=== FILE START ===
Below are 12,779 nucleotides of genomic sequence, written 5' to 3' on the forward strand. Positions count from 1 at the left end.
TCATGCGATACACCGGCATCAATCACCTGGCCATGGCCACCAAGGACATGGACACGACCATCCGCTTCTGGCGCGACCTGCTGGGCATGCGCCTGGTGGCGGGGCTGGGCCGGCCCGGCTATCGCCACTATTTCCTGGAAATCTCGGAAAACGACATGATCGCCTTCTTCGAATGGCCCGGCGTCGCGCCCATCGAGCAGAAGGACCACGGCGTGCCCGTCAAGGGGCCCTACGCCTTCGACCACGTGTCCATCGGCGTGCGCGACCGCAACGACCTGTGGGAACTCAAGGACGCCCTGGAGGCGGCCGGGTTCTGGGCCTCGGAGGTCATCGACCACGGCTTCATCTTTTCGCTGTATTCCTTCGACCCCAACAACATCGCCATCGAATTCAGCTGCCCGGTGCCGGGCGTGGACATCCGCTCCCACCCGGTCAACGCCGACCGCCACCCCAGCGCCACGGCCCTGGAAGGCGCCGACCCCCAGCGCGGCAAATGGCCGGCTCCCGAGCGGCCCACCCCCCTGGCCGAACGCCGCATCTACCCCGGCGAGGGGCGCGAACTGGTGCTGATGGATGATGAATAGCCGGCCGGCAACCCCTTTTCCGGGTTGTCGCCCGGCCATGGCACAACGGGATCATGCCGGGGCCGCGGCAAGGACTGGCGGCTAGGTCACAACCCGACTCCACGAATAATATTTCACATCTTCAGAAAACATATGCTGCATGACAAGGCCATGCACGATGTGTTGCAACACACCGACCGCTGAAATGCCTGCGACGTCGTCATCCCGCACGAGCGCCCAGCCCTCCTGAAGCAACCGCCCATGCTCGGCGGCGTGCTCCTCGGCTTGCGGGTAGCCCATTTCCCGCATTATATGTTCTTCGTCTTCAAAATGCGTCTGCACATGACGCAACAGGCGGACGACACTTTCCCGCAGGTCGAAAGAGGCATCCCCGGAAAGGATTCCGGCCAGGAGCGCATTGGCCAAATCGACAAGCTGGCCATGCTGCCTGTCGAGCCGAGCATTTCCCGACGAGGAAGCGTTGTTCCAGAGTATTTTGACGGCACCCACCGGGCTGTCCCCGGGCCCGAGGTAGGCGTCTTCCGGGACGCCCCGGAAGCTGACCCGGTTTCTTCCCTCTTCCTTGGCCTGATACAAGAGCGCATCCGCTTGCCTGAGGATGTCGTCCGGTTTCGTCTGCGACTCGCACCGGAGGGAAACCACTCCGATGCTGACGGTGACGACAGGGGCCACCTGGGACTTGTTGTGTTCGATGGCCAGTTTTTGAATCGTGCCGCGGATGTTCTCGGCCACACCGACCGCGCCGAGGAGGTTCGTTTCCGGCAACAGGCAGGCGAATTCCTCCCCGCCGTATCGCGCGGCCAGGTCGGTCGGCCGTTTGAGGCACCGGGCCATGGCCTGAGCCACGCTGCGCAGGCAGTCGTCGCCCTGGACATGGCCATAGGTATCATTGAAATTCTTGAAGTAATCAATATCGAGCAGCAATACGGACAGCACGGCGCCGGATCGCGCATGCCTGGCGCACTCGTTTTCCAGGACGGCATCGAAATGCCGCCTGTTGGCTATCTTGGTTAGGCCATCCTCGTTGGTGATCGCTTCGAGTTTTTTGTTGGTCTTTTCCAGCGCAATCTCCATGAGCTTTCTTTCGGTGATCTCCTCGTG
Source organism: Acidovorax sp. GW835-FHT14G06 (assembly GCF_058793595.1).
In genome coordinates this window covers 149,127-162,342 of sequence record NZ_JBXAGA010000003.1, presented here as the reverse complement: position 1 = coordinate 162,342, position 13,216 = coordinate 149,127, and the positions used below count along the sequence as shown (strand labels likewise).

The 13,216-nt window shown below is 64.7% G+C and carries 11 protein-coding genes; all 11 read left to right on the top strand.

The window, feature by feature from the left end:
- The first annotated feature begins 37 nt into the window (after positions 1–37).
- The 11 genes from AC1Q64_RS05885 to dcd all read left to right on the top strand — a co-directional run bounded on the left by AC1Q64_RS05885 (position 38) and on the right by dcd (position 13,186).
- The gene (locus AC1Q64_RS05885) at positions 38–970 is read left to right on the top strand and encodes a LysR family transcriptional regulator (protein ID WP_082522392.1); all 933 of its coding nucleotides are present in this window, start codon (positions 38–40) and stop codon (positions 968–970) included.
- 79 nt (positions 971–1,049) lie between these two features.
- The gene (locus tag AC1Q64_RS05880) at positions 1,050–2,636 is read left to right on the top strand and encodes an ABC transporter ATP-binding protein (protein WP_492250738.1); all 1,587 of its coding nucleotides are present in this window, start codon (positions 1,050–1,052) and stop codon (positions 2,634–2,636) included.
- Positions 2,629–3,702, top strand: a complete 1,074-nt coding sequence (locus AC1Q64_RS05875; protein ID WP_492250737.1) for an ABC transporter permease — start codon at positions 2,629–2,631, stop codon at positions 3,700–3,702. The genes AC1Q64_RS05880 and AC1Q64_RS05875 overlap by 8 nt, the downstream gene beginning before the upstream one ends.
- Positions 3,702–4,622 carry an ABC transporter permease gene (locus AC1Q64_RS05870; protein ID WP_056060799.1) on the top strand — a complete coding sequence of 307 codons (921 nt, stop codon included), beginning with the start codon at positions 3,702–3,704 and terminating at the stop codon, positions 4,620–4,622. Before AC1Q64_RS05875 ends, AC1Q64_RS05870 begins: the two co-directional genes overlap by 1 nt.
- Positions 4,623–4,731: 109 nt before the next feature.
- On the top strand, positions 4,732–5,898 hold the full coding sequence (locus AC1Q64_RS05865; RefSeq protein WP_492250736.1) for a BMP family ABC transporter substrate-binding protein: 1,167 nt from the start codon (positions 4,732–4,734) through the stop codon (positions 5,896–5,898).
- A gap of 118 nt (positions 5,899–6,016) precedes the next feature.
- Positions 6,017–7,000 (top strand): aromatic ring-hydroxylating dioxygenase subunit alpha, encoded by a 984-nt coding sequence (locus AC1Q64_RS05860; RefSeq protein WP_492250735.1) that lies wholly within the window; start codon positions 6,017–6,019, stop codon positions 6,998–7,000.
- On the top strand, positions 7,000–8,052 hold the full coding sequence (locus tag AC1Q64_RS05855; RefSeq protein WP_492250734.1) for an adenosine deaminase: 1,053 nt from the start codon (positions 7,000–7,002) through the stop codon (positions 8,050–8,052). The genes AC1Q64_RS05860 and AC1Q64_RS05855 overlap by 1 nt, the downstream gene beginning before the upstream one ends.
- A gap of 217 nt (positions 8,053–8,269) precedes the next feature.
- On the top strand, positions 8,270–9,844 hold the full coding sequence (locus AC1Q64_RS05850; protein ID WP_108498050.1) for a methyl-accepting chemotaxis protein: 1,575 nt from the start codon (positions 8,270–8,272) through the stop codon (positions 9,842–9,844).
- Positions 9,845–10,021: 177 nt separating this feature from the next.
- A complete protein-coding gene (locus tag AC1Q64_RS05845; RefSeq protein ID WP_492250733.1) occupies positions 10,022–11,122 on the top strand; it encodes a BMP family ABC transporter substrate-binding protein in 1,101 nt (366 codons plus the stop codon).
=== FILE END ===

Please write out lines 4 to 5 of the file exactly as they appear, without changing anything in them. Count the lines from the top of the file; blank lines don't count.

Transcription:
In genome coordinates this window covers 149,127-162,342 of sequence record NZ_JBXAGA010000003.1, presented here as the reverse complement: position 1 = coordinate 162,342, position 13,216 = coordinate 149,127, and the positions used below count along the sequence as shown (strand labels likewise).

The 13,216-nt window shown below is 64.7% G+C and carries 11 protein-coding genes; all 11 read left to right on the top strand.